5 minutes Date Launched: Jun 13, 2021 Pilot Project Timeframe: 1 year
Credit: Whatcom Transportation Authority
The Whatcom Transportation Authority received a Federal Transit Administration Integrated Mobility Innovation grant to pilot Lynden Hop, a microtransit service.
Customers can use the Lynden Hop to request point-to-point rides across Lynden, a rural community in northwest Washington.
Lynden Hop vehicles can accommodate three passengers plus one passenger in a wheelchair.
The Whatcom Transportation Authority (WTA), a regional transit provider in northwest Washington, is piloting Lynden Hop, a point-to-point microtransit service for one year. Through this service, customers can request rides to or from anywhere within the city of Lynden, a community of about 15,000 residents, part of Birch Bay Lynden Road, and a small commercial area. Customers can request rides up to one day in advance by phone, online portal, or app. WTA states that customers requesting an immediate ride can expect a pick up within 10 to 15 minutes. Rides are available to customers from 6:30 AM to 7:30 PM during the work week and from 8 AM to 5 PM on the weekends. Lynden Hop branded vans can hold three passengers plus one passenger in a wheelchair and are also equipped with a wheelchair lift. While rides on the Lynden Hop service are typically expected to be shared among parties, much like shared rides on Lyft or Uber, rides are limited to just one party during the COVID-19 pandemic to limit the risk of infection between passengers and the driver. Masks are also required on rides during the pandemic. Fares for Lynden Hop are $1, the same as the fare for WTA’s fixed-route buses, and can be paid in cash or through a fare card. Fare-free rides are available to people over the age of 75 and paratransit customers. About 80 percent of the funding for the Lynden Hop pilot comes through a grant of $719,388 from the Federal Transit Administration’s Integrated Mobility Innovation program.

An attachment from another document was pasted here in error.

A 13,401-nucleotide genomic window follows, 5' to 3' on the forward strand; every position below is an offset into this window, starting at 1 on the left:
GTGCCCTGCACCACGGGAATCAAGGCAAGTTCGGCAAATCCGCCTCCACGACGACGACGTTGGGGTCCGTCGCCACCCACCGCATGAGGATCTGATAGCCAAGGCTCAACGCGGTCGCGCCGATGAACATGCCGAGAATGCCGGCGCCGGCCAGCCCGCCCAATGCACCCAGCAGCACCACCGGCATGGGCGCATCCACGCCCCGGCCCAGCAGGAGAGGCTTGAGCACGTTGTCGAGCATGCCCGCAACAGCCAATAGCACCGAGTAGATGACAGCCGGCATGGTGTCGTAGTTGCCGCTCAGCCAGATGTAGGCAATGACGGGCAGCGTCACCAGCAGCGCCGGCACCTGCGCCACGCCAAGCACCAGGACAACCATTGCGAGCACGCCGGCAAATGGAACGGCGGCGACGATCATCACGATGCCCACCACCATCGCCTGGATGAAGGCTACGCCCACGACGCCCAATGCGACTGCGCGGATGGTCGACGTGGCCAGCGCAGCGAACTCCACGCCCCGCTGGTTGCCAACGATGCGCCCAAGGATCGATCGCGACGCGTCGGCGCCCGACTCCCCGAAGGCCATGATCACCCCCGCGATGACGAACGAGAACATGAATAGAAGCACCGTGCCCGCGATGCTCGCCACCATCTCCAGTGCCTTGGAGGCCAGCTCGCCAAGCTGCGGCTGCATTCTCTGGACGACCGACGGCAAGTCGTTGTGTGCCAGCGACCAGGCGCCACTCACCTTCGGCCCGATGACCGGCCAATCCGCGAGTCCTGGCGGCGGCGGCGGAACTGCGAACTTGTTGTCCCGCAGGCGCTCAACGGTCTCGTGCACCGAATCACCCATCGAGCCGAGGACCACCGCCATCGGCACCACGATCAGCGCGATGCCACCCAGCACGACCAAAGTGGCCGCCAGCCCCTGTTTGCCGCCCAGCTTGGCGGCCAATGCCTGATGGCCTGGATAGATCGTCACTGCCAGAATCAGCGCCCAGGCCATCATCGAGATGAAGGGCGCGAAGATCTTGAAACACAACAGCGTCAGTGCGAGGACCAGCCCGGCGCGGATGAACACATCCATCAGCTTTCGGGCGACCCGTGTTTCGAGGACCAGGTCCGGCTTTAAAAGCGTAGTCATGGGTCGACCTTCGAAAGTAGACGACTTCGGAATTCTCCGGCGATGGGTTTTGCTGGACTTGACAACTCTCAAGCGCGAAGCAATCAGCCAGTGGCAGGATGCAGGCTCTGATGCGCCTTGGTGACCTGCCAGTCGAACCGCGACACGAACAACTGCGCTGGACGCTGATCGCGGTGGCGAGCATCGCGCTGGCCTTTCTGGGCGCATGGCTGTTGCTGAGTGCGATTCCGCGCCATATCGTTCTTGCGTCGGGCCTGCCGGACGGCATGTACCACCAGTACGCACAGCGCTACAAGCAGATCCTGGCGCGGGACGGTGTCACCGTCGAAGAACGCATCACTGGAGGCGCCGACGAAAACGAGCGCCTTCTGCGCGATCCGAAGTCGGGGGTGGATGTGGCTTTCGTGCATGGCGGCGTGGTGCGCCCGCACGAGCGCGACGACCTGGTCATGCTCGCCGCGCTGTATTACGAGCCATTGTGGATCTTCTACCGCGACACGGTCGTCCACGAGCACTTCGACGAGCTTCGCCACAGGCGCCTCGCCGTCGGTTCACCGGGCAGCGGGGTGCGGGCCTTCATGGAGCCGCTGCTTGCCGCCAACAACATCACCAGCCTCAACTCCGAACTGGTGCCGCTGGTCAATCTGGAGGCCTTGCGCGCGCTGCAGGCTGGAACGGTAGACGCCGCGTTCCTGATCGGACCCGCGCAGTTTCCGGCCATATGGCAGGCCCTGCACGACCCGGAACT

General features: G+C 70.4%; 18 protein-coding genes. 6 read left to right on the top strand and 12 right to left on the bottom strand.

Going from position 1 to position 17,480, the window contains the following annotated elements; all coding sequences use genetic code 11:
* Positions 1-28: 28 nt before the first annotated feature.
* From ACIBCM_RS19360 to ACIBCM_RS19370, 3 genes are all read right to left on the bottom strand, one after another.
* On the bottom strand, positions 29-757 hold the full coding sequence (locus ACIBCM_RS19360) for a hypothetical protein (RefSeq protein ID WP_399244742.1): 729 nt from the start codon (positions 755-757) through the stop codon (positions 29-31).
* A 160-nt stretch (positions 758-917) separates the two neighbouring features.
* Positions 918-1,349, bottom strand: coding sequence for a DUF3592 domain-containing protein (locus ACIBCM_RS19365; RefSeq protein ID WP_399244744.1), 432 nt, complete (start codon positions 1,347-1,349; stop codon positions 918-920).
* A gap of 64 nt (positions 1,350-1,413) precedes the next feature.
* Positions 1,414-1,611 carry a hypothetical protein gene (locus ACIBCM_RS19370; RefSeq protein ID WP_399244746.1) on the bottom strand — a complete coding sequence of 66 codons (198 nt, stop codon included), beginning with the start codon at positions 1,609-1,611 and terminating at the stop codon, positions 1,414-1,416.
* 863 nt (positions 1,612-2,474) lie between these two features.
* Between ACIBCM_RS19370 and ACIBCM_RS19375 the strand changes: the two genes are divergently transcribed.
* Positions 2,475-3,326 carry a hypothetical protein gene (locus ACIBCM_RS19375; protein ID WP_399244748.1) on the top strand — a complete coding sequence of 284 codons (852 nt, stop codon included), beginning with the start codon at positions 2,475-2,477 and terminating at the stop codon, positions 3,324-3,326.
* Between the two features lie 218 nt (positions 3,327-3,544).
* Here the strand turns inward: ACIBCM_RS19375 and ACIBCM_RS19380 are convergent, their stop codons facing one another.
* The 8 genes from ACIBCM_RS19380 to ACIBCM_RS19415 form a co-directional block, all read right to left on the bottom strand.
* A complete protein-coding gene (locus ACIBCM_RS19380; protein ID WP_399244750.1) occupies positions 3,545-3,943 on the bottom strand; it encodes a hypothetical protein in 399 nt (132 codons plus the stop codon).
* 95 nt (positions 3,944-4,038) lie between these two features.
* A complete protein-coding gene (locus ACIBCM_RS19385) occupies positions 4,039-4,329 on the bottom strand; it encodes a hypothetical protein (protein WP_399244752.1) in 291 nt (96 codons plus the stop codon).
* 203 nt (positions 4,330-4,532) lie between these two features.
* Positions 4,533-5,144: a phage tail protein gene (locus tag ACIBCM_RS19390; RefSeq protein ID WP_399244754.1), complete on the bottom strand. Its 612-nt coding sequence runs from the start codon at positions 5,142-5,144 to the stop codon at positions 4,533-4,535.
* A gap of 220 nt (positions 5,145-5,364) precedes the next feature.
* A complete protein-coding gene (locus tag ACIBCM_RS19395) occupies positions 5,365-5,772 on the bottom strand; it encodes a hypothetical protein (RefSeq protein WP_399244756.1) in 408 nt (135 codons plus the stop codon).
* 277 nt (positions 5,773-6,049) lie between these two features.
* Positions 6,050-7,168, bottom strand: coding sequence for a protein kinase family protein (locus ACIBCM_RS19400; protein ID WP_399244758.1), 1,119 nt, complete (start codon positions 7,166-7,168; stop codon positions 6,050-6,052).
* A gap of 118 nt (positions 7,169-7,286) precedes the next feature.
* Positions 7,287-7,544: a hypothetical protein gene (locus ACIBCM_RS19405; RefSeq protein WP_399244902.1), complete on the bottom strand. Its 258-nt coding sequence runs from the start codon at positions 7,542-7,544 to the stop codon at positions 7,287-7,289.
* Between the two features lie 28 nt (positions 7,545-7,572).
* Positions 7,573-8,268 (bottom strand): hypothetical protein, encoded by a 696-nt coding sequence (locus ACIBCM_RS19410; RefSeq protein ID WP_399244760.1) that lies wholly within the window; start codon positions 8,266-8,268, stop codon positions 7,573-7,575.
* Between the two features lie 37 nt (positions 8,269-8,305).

Demand-responsive transit can be an important mobility solution for people residing in rural and suburban areas where fixed-route transit services are often limited. Federal dollars can also help smaller communities to test innovative transportation projects that are often difficult to start through local or regional dollars alone. Throughout the pilot period for the Lynden Hop, it will be important to measure the impacts of this microtransit service in the Lynden area and if there is enough demand for this project to meet a significant community need.